Growing up, TJ was a lot like this:

TJ, after a day in school

You never knew when he was going to strike, then you had to act quick and decide if this was a fight, flight or play dead situation. Sometimes he had back-up (The Burdick Boys) so you had no choice but to take Craig–Don’s younger lightweight brother–for your teammate and pray for the best.

One minute I’d be watching Happy Days, the next, I’d be dragged into a full-on, tag-team, death match on the living room floor. TJ would pile drive me into the carpet, my face smashed into Play-Doh stains from earlier times. I’d end up screaming, hair matted and brush-burned. Eventually, he’d climb onto the piano bench channeling Macho King Randy Savage before executing his final move.

But I regress.

My first coach used to call me a fighter. I was so green to bike racing, I didn’t know it was a compliment at the time.

Now I get it.

And I have my brother to thank for that.

__________

I could go on for miles about the many amazing people I know and have met who have it in their hearts to help aspiring competitive cyclists, but this is a good place to start and end for now.

Happy Thanksgiving everyone, enjoy the feast!

–Liz

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One of my athletes forwarded me the video of our bronze medal ride in the Team Sprint, so here it is. Thanks, Todd!

I knew the crowd was going to be out of their minds, but nothing like this. The stadium was so loud, it was nearly impossible to hear the countdown. You train to respond to the beeps and not look at the clock. You want to go on instinct.

Having to watch the numbers, then process them and react accordingly can add valuable tenths to your time.

A lot happened in a short time, as you can see here. We false started, though at the time I thought it was Mexico, not knowing the language! We came back pretty well, and came away with plenty to learn from.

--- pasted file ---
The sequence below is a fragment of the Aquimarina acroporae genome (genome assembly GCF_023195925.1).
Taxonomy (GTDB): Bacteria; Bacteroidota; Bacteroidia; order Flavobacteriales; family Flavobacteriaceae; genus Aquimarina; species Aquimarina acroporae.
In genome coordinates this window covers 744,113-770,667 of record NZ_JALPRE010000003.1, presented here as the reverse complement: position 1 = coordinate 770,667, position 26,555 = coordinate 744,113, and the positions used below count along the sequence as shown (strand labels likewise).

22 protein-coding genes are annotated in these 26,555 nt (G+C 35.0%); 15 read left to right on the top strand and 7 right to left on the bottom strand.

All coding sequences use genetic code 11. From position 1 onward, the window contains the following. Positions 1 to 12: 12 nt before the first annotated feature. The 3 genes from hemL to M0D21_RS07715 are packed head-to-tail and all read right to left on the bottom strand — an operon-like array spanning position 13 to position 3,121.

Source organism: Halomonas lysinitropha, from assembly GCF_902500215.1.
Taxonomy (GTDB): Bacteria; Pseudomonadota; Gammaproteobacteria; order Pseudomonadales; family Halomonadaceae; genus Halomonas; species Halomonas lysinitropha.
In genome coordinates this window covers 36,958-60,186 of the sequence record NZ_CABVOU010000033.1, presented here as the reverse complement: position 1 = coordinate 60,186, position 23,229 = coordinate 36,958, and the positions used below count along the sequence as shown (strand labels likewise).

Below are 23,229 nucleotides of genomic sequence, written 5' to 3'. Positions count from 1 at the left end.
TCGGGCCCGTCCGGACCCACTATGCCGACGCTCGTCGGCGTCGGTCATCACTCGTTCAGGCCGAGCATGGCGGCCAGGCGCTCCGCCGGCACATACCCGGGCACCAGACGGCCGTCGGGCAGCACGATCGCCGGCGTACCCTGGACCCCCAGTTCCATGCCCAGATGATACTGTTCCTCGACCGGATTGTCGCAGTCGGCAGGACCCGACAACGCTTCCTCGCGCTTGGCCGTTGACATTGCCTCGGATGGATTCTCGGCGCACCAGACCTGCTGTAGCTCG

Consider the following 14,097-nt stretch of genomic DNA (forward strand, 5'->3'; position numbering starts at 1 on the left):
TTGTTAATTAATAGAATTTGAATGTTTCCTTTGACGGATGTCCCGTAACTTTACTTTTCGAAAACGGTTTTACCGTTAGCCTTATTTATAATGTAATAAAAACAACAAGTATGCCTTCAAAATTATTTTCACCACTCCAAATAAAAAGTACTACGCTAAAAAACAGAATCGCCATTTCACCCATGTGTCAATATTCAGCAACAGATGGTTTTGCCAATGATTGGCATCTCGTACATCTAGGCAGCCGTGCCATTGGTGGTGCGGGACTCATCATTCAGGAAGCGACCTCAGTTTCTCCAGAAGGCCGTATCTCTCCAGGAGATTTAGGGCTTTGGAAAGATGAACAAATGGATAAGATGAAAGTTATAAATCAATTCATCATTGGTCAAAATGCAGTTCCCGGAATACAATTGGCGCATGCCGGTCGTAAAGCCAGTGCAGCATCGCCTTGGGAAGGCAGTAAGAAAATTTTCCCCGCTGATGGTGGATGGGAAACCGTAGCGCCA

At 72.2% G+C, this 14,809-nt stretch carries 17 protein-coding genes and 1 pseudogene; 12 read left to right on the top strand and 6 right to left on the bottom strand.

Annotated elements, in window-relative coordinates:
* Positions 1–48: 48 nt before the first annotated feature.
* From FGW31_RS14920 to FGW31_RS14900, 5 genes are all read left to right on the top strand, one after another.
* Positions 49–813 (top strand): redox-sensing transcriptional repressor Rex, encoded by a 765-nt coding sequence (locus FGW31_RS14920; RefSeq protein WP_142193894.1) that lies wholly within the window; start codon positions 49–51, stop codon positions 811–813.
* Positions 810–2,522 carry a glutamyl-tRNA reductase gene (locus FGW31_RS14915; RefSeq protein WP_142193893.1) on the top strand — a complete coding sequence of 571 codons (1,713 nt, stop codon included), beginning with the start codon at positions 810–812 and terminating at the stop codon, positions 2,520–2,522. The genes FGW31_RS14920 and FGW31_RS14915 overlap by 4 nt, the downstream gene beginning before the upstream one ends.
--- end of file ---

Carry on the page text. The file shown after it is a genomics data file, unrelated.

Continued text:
On the plus side, we posted two 500’s under 35 seconds at the Pan Am Games. We rode a 34.7 in qualifying. Our previous best together was 36.0, so that’s quite an improvement!

The Team Sprint is still a relatively new event for women. It’s been contested domestically for a number of years, but was only added to the UCI World Championship schedule in 2007.

I rode in the start position (man 1) at the 2007 Los Angeles World Cup with US Team member Jennie Reed, but we never raced it again after that. Her focus was on the individual events; the Match Sprint and Keirin.

Cristin Walker & I rode together twice last World Cup season, and depending on rosters may have the chance to see how far we’ve come this year.

On the whole, we (the US Team) are just now starting to see the benefits of having a dedicated coach and consistent training program: quicker times, a better understanding of the event and more bodies to work with.

This is the first time the US has had a women’s sprint program with enough depth to work on this event. And really–with Team Sprint being an Olympic event–the first time it has been a priority for female sprinters in the US.

Pretty cool, eh? I’m psyched to be here. I think I can say with confidence that our 34.7 is the quickest time ridden by American women to date. I’m sure we’re going to go faster, but we’re waiting to hear from USAC HQ if we’ve established a new American record.

Beyond not coming out with the win, I don’t see any negatives . . . only room for improvement!

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(from MainStreet.com)

David Archuleta will be on his own as he prepares for this week’s American Idol competition now that his father has been banned from the Fox show’s rehearsals and backstage area.

Jeff Archuleta has been rumored to be an overbearing stage-dad for some time, and now the American Idol producers have had enough: An unnamed source told the AP that the senior Archuleta’s micromanaging his son’s song arrangements crossed the line.

You can read the rest of the piece here.

And check out the Positive Coaching Alliance. What caught my attention was the comparison between American Idol & sports. The article quotes a shocking statistic that most kids leave sports because—guess what—it stops being fun. Good food for thought!